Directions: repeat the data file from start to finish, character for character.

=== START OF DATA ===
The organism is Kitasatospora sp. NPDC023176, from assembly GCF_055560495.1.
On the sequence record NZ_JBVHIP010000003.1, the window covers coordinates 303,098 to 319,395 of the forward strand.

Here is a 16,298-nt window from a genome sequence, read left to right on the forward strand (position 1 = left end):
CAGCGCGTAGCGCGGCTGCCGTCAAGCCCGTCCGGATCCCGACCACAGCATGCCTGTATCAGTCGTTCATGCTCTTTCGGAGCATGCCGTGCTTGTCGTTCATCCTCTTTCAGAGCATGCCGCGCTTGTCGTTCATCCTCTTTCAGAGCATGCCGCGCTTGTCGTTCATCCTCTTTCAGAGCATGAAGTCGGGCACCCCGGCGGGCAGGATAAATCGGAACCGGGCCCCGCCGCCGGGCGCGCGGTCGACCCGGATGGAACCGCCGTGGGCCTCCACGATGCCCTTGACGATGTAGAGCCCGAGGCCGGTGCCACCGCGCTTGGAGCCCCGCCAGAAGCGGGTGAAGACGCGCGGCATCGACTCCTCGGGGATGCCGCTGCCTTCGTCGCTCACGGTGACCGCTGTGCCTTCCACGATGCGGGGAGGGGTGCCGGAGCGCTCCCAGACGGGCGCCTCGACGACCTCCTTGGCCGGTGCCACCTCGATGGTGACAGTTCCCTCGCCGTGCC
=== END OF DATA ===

The organism is Kitasatospora sp. NPDC023176, from assembly GCF_055560495.1.
On the sequence record NZ_JBVHIP010000003.1, the window covers coordinates 303,098 to 319,395 of the forward strand.

Here is a 16,298-nt window from a genome sequence, read left to right on the forward strand (position 1 = left end):
CAGCGCGTAGCGCGGCTGCCGTCAAGCCCGTCCGGATCCCGACCACAGCATGCCTGTATCAGTCGTTCATGCTCTTTCGGAGCATGCCGTGCTTGTCGTTCATCCTCTTTCAGAGCATGCCGCGCTTGTCGTTCATCCTCTTTCAGAGCATGCCGCGCTTGTCGTTCATCCTCTTTCAGAGCATGAAGTCGGGCACCCCGGCGGGCAGGATAAATCGGAACCGGGCCCCGCCGCCGGGCGCGCGGTCGACCCGGATGGAACCGCCGTGGGCCTCCACGATGCCCTTGACGATGTAGAGCCCGAGGCCGGTGCCACCGCGCTTGGAGCCCCGCCAGAAGCGGGTGAAGACGCGCGGCATCGACTCCTCGGGGATGCCGCTGCCTTCGTCGCTCACGGTGACCGCTGTGCCTTCCACGATGCGGGGAGGGGTGCCGGAGCGCTCCCAGACGGGCGCCTCGACGACCTCCTTGGCCGGTGCCACCTCGATGGTGACAGTTCCCTCGCCGTGCC